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American Occupation of Phillippines 1898-1912 by James H. Blount

American Occupation of Phillippines 1898-1912 by James H. Blount

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Published by 1337_5P33K
Author Blount, James H.
Title The American Occupation of the Philippines 1898-1912
Language English
USA Public Domain Release Date June 28, 2011
Author Blount, James H.
Title The American Occupation of the Philippines 1898-1912
Language English
USA Public Domain Release Date June 28, 2011

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Published by: 1337_5P33K on Jul 25, 2011
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The Project Gutenberg EBook of The American Occupation of the Philippines1898-1912, by James H. BlountThis eBook is for the use of anyone anywhere at no cost and withalmost no restrictions whatsoever. You may copy it, give it away orre-use it under the terms of the Project Gutenberg License includedwith this eBook or online at www.gutenberg.netTitle: The American Occupation of the Philippines 1898-1912Author: James H. BlountRelease Date: June 28, 2011 [EBook #36542]Language: English*** START OF THIS PROJECT GUTENBERG EBOOK AMERICAN OCCUPATION OF THE PHILIPPINES***Produced by Jeroen Hellingman and the Online DistributedProofreading Team at http://www.pgdp.net (This file wasproduced from images generously made available by theDigital & Multimedia Center, Michigan State UniversityLibraries.)THE AMERICAN OCCUPATION OF THE PHILIPPINES1898-1912ByJAMES H. BLOUNTOfficer of United States Volunteers in the Philippines, 1899-1901United States District Judge in the Philippines, 1901-1905With a MapG. P. Putnam's SonsNew York and LondonThe Knickerbocker Press1912
 
Copyright, 1912ByJames H. BlountThe Knickerbocker Press, New YorkToJOHN DOWNEY WORKSOF CALIFORNIAAS FINE A TYPE OF CHRISTIAN GENTLEMANAS EVERGRACED A SEAT IN THE SENATE OF THE UNITED STATESWHOBELIEVING, WITH THE WRITER, AS TO THE PHILIPPINES, THATINDEFINITE RETENTION WITH UNDECLARED INTENTIONISINDEFINITE DRIFTINGHAS READ THE MANUSCRIPT OF THIS WORKAS IT PROGRESSEDLENDING TO ITS PREPARATION THE AID AND COUNSEL OFAN OLDER AND A WISER MANANDTHE CONTAGIOUS SERENITY OFCONFIDENCE THAT RIGHT WILL PREVAILTHIS BOOK IS GRATEFULLY INSCRIBED BYThe AuthorPREFACEPardon, gentles all,The flat unraised spirit that hath daredOn this unworthy scaffold to bring forthSo great an object.Henry V.To have gone out to the other side of the world with an army ofinvasion, and had a part, however small, in the subjugation of astrange people, and then to see a new government set up, and, asan official of that government, watch it work out through a numberof years, is an unusual and interesting experience, especially toa lawyer. What seem to me the most valuable things I learned in thecourse of that experience are herein submitted to my fellow-countrymen,in connection with a narrative covering the whole of the Americanoccupation of the Philippines to date.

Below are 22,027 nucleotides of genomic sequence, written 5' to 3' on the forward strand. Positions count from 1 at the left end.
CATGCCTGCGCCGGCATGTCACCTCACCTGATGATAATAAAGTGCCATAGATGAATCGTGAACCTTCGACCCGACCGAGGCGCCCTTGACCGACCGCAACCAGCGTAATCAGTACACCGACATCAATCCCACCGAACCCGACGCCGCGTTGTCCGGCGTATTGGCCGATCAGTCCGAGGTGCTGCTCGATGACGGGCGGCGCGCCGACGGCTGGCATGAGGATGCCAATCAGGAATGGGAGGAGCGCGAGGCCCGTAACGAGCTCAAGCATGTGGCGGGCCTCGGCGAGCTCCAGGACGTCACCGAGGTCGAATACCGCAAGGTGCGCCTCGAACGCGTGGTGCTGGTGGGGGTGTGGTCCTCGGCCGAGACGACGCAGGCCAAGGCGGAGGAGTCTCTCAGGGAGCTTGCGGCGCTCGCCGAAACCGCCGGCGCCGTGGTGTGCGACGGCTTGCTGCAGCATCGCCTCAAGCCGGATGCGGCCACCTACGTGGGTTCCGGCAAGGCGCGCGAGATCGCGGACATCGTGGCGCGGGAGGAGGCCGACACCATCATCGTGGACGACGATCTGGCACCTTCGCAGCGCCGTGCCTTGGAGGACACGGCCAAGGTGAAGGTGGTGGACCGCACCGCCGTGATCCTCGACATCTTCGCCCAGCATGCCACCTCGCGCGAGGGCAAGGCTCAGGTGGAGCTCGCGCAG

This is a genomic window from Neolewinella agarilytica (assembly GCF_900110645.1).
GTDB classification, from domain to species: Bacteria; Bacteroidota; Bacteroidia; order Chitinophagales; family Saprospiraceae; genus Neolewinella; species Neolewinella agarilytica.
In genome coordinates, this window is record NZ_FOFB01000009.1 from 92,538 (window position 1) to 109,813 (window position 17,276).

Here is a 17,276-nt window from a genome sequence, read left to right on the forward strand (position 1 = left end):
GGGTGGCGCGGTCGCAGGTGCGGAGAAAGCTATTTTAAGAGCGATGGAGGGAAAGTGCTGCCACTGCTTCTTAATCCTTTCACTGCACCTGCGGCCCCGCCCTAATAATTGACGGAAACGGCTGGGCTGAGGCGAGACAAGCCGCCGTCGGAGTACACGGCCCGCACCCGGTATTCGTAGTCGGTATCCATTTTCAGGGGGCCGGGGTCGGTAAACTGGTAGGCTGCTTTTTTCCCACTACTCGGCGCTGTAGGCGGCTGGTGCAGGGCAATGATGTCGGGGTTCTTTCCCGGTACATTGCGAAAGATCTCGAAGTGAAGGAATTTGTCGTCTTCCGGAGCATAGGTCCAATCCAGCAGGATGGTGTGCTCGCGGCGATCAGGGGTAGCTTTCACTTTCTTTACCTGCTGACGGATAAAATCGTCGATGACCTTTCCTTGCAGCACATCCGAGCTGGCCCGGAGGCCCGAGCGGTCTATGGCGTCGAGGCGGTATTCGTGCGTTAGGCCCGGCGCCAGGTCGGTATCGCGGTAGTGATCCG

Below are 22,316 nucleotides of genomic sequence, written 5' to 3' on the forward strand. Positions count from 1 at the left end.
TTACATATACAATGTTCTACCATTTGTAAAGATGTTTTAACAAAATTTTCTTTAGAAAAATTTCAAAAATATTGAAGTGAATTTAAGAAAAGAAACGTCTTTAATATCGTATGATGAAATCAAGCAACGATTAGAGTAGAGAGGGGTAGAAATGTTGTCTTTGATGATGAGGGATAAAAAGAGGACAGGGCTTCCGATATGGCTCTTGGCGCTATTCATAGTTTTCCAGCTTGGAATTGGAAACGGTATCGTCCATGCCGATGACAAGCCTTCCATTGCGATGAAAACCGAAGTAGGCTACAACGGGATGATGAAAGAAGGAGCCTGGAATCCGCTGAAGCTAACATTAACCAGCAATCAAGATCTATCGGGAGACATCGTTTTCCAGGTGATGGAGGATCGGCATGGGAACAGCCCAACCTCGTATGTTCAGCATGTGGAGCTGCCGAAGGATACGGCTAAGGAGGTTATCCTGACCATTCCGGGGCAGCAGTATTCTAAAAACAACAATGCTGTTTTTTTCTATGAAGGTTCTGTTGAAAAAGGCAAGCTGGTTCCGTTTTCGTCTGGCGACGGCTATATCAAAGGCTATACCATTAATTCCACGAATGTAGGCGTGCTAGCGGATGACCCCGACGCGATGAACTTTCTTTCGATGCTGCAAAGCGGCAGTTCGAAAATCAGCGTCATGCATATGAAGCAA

This book is an attempt, by one whose intimate acquaintance with tworemotely separated peoples will be denied in no quarter, to interpreteach to the other. How intelligent that acquaintance is, is of coursealtogether another matter, which the reader will determine for himself.The task here undertaken is to make audible to a great free nation thevoice of a weaker subject people who passionately and rightly long tobe also free, but whose longings have been systematically denied forthe last fourteen years, sometimes ignorantly, sometimes viciously,and always cruelly, on the wholly erroneous idea that where the end isbenevolent, it justifies the means, regardless of the means necessaryto the end.At a time when all our military and fiscal experts agree that havingthe Philippines on our hands is a grave strategic and economic mistake,fraught with peril to the nation's prestige in the early stages of ournext great war, we are keeping the Filipinos in industrial bondagethrough unrighteous Congressional legislation for which specialinterests in America are responsible, in bald repudiation of theOpen Door policy, and against their helpless but universal protest,a wholly unprotected and easy prey to the first first-class Power withwhich we become involved in war. Yet all the while the very highestconsiderations of national honor require us to choose between makingthe Filipino people free and independent without unnecessary delay,as they of right ought to be, or else imperilling the perpetuityof our own institutions by the creation and maintenance of a greatstanding army, sufficient properly to guard overseas possessions.A cheerful blindness to the inevitable worthy of Mark Tapley himself,the stale Micawberism that "something is bound to turn up," anda Mrs. Jellyby philanthropy hopelessly callous to domestic duties,expenses, and distresses, have hitherto successfully united to preventthe one simple and supreme need of the situation--a frank, formal,and definite declaration, by the law-making power of the government,of the nation's purpose in the premises. What is needed is a formallegislative announcement that the governing of a remote and alienpeople is to have no permanent place in the purposes of our nationallife, and that we do bona fide intend, just as soon as a stablegovernment, republican in form, can be established by the peopleof the Philippine Islands, to turn over, upon terms which shall bereasonable and just, the government and control of the islands tothe people thereof.The essentials of the problem, being at least as immutable as humannature and geography, will not change much with time. And wheneverthe American people are ready to abandon the strange gods whoseguidance has necessitated a new definition of Liberty consistent withtaxation without representation and unanimous protest by the governed,they will at once set about to secure to a people who have proventhemselves brave and self-sacrificing in war, and gentle, generous,and tractable in peace, the right to pursue happiness in their own way,in lieu of somebody else's way, as the spirit of our Constitution,and the teachings of our God, Who is also theirs, alike demand.After seven years spent at the storm-centre of so-called "Expansion,"the first of the seven as a volunteer officer in Cuba during and afterthe Spanish War, the next two in a like capacity in the Philippines,and the remainder as a United States judge in the last-named country,the writer was finally invalided home in 1905, sustained in spirit,at parting, by cordial farewells, oral and written, personal and